Legal Lessons with Four Friends


There are tons of legal issues in business that KILL businesses. Yes, there are plenty of business issues, leadership issues, and decision-making issues that can lead to the death of a business. But a legal problem is a different sort of creature. It can lay dormant in a perfectly healthy business, and then one day it wakes up, looks around, and in one fell swoop it destroys everything.

A few critical misunderstandings on business and asset protection can result in bankrupting surprises. Someone can think they did absolutely everything right. They can be so sure that their assets are perfectly safe. Then”¦ BOOM. It’s suddenly being threatened in ways that the smart business person thought were not possible. Sometimes safety is just an illusion and we have no idea that we’ve left ourselves wide open.

Discussion of legal issues is often dry and mind-numbing. So we’ll talk about “Wishful Contracting,” a business run by four friends: Mike, Olivia, Fred and Carl.

As you can guess, these are four fictional friends. However, their story is cobbled together from a collection of real-life stories. Some of the stories happened to clients. In too many cases, I was contacted only after things were a mess. In a few cases, I was contacted early in a new project because at least one of the new partners had a terrible experience in a previous project.

My hope is that you can learn from the Four Fictional Friends of Wishful Contracting and thus avoid some of the most common legal minefields that kill business and wipe out families.


The Four Friends decided to start a contracting firm specializing in commercial environmental control systems. They could do many other things, but their particular focus would be on the heating and air conditioning systems for business and developments.

“Wishful Contracting” was born.

Mike the Moneyman owned a home. He bought it cheap from a distressed seller and invested several years of labor fixing it up. After more than five years of consistent work and a lot of good financial decisions, he had more than half a million dollars of equity. Mike was also an experienced marketer with growing expertise in online marketing and understood how to find prospects and convert them to paying clients.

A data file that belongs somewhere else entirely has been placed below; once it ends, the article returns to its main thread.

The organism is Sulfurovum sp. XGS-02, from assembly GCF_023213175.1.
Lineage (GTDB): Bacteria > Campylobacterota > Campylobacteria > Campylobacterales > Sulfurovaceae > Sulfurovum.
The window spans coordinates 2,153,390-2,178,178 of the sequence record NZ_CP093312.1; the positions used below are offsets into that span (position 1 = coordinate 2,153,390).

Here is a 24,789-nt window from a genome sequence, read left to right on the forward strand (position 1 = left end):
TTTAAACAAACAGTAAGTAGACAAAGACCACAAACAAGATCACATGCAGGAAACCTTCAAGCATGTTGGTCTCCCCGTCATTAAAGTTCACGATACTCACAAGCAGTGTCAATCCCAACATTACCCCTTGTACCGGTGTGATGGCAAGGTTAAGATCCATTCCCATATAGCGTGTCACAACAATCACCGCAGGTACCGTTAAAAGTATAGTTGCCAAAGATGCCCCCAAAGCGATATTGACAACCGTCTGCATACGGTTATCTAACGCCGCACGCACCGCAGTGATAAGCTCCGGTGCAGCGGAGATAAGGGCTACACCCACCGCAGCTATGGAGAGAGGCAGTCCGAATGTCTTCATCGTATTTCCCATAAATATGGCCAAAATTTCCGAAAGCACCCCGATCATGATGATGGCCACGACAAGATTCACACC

Olivia the Organizer had worked as an office manager and executive assistant for more than fifteen years. She knew how to run an office, and at her last job because the de facto CEO when her boss would leave town for weeks at a time. The company was recently sold and she was once again in the market for a job. She had enough savings and credit to be comfortable for a while.

Fred the Fixer was skilled at fixing things. He didn’t have nearly the breadth of skill that Carl had. Fred knew how to work on cars, heating and air conditioning systems, electrical systems, and a few related areas. He had worked for an air conditioning company until recently. The owner had made some bad decisions and had to shut down operations. Fred had acquired the truck and tools he used when he worked for the company with the idea that he would go independent. He had no idea how find customers, though, and he was living on his credit card.

Carl the Contractor had been fixing things since he was a kid. In his teen years, he worked as a handyman. Even while he was still in high school, his parents sent him to certification classes to learn a variety of skills. By his mid-20s, he was an exceptional tradesman with a wide variety of skills. Give him enough time, the right tools and equipment, and he could practically build a house from scratch. He had worked for Mike on several projects on fixing up Mike’s home. He had been working independently for a while, but he found new contracts hard to come by.


In each blog article in our Wishful Contracting series will tell a slightly different story to help us understand a key legal issue. We’ll be changing up a few facts here and there as a we go. Sometimes the Four Friends will have done something one way ““ and sometimes they will have done it a different way.

Any good business person should already know at least some of the answers. Unless you’ve had some bad experiences in the past, chances are you won’t know all of them. In fact, most business lawyers don’t know all of them.

Then there’s “the terrible truth about lawyers.” They can “protect” you right out of business. There are standard things they’ve been taught that might be technically correct from a purely legal perspective, but toxic to your business if you try to operate that way. Too many people have had their own lawyers steer them wrong ““ not legally wrong ““ but “business wrong.”

Why? Because sometimes “good law” isn’t “good business.” In fact, sometimes the legally smart thing to do is fatal to business. With all these issues and balancing acts to take into account, how the heck do we handle it all? When should a business person second-guess his lawyer? When should the lawyer’s advice reign supreme? And how do you figure it all out without constantly running back to your lawyer and accumulating crazy fees?

We’ll dive into as much as we can in this series. It will be eye-opening! Enjoy.”